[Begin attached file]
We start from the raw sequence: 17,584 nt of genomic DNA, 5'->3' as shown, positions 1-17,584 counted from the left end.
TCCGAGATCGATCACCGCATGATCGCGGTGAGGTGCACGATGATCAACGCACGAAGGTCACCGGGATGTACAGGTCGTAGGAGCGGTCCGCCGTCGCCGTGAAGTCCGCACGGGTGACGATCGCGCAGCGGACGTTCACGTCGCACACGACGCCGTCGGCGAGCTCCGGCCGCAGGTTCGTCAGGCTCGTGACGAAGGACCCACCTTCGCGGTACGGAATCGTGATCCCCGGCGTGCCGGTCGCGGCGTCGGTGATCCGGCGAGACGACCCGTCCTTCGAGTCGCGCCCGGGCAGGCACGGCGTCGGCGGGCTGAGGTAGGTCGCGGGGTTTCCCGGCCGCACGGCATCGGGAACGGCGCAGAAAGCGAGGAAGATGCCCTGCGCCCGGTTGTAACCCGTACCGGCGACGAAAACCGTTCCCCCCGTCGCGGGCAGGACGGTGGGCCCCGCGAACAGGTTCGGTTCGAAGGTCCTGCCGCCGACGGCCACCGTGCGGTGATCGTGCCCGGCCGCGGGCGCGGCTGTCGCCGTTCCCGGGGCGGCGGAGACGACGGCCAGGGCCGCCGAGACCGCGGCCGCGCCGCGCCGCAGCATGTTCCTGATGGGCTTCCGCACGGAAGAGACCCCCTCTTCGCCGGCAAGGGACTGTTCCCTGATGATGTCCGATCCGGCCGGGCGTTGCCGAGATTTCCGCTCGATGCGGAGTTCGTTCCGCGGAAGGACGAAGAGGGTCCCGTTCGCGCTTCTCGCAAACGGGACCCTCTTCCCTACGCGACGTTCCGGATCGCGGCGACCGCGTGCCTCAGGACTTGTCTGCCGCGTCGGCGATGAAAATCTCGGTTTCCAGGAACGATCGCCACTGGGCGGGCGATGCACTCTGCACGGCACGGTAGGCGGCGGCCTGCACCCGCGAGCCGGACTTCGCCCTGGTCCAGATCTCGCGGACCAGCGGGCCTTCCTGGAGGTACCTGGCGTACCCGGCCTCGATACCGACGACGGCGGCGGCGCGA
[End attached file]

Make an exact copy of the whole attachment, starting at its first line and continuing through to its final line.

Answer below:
We start from the raw sequence: 17,584 nt of genomic DNA, 5'->3' as shown, positions 1-17,584 counted from the left end.
TCCGAGATCGATCACCGCATGATCGCGGTGAGGTGCACGATGATCAACGCACGAAGGTCACCGGGATGTACAGGTCGTAGGAGCGGTCCGCCGTCGCCGTGAAGTCCGCACGGGTGACGATCGCGCAGCGGACGTTCACGTCGCACACGACGCCGTCGGCGAGCTCCGGCCGCAGGTTCGTCAGGCTCGTGACGAAGGACCCACCTTCGCGGTACGGAATCGTGATCCCCGGCGTGCCGGTCGCGGCGTCGGTGATCCGGCGAGACGACCCGTCCTTCGAGTCGCGCCCGGGCAGGCACGGCGTCGGCGGGCTGAGGTAGGTCGCGGGGTTTCCCGGCCGCACGGCATCGGGAACGGCGCAGAAAGCGAGGAAGATGCCCTGCGCCCGGTTGTAACCCGTACCGGCGACGAAAACCGTTCCCCCCGTCGCGGGCAGGACGGTGGGCCCCGCGAACAGGTTCGGTTCGAAGGTCCTGCCGCCGACGGCCACCGTGCGGTGATCGTGCCCGGCCGCGGGCGCGGCTGTCGCCGTTCCCGGGGCGGCGGAGACGACGGCCAGGGCCGCCGAGACCGCGGCCGCGCCGCGCCGCAGCATGTTCCTGATGGGCTTCCGCACGGAAGAGACCCCCTCTTCGCCGGCAAGGGACTGTTCCCTGATGATGTCCGATCCGGCCGGGCGTTGCCGAGATTTCCGCTCGATGCGGAGTTCGTTCCGCGGAAGGACGAAGAGGGTCCCGTTCGCGCTTCTCGCAAACGGGACCCTCTTCCCTACGCGACGTTCCGGATCGCGGCGACCGCGTGCCTCAGGACTTGTCTGCCGCGTCGGCGATGAAAATCTCGGTTTCCAGGAACGATCGCCACTGGGCGGGCGATGCACTCTGCACGGCACGGTAGGCGGCGGCCTGCACCCGCGAGCCGGACTTCGCCCTGGTCCAGATCTCGCGGACCAGCGGGCCTTCCTGGAGGTACCTGGCGTACCCGGCCTCGATACCGACGACGGCGGCGGCGCGA